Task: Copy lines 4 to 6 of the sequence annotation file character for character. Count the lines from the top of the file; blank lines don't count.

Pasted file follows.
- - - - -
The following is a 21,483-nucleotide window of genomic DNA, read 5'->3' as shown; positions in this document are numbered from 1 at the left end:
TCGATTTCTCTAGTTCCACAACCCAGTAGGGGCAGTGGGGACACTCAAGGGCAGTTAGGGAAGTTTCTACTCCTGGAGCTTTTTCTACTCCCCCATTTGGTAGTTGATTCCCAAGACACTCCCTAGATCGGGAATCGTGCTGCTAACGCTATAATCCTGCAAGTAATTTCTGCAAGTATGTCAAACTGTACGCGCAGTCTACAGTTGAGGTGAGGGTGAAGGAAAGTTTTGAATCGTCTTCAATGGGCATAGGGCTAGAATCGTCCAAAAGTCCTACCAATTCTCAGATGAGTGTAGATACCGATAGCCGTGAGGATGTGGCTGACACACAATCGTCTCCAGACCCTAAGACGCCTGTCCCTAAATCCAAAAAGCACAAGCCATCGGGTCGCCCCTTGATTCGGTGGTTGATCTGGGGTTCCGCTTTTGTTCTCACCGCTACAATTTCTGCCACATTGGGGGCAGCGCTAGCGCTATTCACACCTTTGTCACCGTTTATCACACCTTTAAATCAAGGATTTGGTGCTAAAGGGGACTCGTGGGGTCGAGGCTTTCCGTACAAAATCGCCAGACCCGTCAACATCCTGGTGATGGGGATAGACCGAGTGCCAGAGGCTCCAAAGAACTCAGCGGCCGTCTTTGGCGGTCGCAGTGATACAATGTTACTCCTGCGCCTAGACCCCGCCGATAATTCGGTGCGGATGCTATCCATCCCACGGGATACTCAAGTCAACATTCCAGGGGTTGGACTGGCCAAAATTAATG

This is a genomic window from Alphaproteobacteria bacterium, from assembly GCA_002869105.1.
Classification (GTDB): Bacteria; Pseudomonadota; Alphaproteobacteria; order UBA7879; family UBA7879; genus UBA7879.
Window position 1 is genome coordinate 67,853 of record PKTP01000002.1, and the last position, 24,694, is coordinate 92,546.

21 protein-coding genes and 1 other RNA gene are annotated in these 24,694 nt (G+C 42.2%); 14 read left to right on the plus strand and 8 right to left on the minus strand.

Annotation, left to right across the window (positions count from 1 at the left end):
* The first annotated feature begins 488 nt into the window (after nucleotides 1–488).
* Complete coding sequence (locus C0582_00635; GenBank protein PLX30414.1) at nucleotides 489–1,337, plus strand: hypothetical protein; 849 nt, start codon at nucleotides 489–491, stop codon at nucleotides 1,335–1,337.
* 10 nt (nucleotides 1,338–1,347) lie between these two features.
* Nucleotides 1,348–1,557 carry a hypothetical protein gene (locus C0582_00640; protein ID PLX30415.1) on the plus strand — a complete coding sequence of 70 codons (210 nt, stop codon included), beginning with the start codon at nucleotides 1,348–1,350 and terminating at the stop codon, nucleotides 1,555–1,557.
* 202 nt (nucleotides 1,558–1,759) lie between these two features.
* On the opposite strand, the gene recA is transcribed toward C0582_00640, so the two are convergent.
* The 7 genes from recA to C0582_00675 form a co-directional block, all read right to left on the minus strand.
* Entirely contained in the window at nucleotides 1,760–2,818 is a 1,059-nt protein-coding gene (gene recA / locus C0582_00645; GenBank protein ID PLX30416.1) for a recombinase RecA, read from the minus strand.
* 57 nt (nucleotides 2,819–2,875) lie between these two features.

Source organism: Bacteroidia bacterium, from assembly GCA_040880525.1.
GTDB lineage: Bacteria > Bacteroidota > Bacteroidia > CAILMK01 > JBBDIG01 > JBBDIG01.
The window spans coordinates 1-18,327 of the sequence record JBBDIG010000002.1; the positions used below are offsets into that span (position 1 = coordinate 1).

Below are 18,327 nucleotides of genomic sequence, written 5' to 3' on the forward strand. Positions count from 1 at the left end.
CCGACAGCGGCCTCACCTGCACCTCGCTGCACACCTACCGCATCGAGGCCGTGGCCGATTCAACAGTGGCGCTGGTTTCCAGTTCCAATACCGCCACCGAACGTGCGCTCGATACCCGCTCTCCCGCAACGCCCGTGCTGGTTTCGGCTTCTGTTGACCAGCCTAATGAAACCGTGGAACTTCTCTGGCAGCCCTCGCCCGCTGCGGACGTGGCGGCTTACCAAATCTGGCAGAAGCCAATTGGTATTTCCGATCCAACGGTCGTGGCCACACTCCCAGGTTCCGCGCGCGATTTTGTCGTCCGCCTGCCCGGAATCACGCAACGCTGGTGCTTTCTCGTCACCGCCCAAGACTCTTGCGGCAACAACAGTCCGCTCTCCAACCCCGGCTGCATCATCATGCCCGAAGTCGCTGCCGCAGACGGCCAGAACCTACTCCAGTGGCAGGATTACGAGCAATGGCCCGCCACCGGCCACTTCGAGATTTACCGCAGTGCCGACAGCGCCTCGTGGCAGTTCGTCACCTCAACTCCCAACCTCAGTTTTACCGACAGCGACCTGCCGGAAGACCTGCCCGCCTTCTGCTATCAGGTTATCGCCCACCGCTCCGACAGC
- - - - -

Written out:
Classification (GTDB): Bacteria; Pseudomonadota; Alphaproteobacteria; order UBA7879; family UBA7879; genus UBA7879.
Window position 1 is genome coordinate 67,853 of record PKTP01000002.1, and the last position, 24,694, is coordinate 92,546.

21 protein-coding genes and 1 other RNA gene are annotated in these 24,694 nt (G+C 42.2%); 14 read left to right on the plus strand and 8 right to left on the minus strand.